Embedding a store into the fabric of the local community is of critical importance for many retailers, not only those in tight-knit rural villages, but also for those in urban communities or those looking to reach out further afield to attract the attention of new customer bases. While social media is a great way to get the word out, physical interaction can provide far more memorable experiences for customers that can either pique their interest in the store or strengthen feelings of local loyalty that they might have.
“You’ve got to go above and beyond in this day and age to stand out and keep yourself going,” says Andy Miles, from Dike & Son in Stalbridge, Dorset, whose support of community events stretches beyond the boundaries of the town into neighbouring villages as well.
Community events can be centred around the store itself, whether it’s hosting tasting events that allow suppliers to get their products in front of more people or setting up stalls and entertainment in the space outside your store. But there are also things that can be done away from the store, from getting involved in larger community events or fundraising beyond the store’s walls.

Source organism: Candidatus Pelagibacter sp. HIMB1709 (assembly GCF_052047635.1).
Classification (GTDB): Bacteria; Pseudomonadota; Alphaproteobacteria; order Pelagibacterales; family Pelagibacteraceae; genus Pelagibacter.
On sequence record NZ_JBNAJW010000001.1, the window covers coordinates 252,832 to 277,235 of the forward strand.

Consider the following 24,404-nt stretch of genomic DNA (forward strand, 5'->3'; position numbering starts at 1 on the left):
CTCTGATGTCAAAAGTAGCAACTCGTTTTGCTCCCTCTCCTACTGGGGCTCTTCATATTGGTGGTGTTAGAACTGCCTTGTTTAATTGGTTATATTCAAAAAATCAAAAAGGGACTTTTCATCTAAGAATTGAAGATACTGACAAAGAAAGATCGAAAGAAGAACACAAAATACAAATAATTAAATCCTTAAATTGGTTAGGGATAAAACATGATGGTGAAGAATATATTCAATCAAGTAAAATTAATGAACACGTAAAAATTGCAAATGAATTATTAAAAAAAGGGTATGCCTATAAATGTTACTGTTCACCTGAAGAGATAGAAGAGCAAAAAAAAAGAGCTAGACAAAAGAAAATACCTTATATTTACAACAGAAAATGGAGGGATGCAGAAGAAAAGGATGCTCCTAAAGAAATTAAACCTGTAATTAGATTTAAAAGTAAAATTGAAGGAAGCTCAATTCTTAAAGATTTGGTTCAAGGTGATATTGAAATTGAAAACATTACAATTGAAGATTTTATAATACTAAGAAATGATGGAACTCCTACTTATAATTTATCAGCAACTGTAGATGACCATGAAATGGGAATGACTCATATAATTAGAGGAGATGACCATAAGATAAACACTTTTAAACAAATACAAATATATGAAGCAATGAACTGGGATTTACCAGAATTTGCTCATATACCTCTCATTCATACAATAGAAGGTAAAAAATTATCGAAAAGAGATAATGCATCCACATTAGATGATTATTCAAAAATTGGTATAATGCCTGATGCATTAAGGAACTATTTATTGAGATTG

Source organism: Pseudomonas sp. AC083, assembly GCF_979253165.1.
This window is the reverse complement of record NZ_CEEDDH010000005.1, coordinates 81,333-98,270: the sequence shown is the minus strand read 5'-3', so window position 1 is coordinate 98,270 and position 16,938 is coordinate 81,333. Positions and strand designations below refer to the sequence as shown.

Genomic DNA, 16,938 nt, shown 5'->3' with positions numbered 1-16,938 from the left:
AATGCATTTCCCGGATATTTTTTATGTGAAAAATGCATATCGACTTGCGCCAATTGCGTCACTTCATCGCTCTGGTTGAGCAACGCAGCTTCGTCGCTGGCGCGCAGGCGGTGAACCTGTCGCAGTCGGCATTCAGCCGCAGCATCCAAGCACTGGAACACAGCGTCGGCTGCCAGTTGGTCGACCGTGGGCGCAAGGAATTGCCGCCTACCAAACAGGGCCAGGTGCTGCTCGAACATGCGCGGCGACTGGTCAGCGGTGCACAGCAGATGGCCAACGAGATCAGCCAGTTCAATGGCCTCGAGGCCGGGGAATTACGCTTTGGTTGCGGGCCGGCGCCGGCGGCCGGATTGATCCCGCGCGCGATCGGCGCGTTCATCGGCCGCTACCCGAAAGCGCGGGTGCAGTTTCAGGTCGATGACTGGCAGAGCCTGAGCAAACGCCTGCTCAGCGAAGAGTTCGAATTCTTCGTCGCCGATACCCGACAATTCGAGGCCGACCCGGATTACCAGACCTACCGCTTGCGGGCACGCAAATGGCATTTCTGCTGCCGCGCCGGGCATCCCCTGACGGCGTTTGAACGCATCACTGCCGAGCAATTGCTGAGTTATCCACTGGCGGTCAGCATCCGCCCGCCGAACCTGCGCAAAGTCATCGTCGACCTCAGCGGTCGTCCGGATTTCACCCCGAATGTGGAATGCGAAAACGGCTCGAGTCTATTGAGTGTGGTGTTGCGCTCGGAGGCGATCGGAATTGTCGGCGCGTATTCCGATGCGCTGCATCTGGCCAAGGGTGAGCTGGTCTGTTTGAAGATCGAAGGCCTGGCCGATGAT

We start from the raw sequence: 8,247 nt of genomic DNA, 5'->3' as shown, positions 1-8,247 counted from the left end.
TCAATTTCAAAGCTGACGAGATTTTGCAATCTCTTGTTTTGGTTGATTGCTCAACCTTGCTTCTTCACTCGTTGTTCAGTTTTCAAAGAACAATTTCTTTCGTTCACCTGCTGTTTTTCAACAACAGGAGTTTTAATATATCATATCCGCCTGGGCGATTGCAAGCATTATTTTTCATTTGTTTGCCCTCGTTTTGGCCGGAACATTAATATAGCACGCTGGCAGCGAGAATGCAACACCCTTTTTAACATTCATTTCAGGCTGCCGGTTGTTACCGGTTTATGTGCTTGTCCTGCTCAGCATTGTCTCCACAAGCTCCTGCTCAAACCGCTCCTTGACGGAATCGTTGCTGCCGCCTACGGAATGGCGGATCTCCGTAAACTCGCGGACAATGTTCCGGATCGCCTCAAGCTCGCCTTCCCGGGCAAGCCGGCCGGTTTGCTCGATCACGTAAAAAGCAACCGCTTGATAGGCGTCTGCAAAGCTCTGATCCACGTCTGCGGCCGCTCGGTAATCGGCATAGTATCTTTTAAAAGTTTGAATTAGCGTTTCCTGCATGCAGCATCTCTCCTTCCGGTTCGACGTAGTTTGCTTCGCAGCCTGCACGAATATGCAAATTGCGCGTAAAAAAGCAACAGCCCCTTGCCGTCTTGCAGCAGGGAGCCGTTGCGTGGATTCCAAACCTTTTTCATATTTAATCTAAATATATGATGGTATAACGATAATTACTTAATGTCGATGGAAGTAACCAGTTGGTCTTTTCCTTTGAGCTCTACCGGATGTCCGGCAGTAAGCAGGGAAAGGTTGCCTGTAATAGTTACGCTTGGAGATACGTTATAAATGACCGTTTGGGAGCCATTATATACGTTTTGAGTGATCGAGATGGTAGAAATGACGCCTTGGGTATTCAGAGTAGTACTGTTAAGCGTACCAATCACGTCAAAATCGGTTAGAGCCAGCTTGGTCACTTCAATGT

In the current climate, it can be difficult for retailers to consider giving products away for free at events, but the return in customer loyalty can be significant. “Everyone is struggling at the moment,” says Nico Ali, from Scotch Estate Premier in Jarrow, Tyneside. “So you’ve got to spend that little bit at first and give things away. Then you get people coming forward.”
Promoting what you’re doing doesn’t just get the word out to people about that event, it also drives further interest and inspiration for future events. Ali approaches local radio stations and other media to tell the world what he’s doing, and also reaches out to the council, hospitals and football clubs for further support, inspiration and promotion.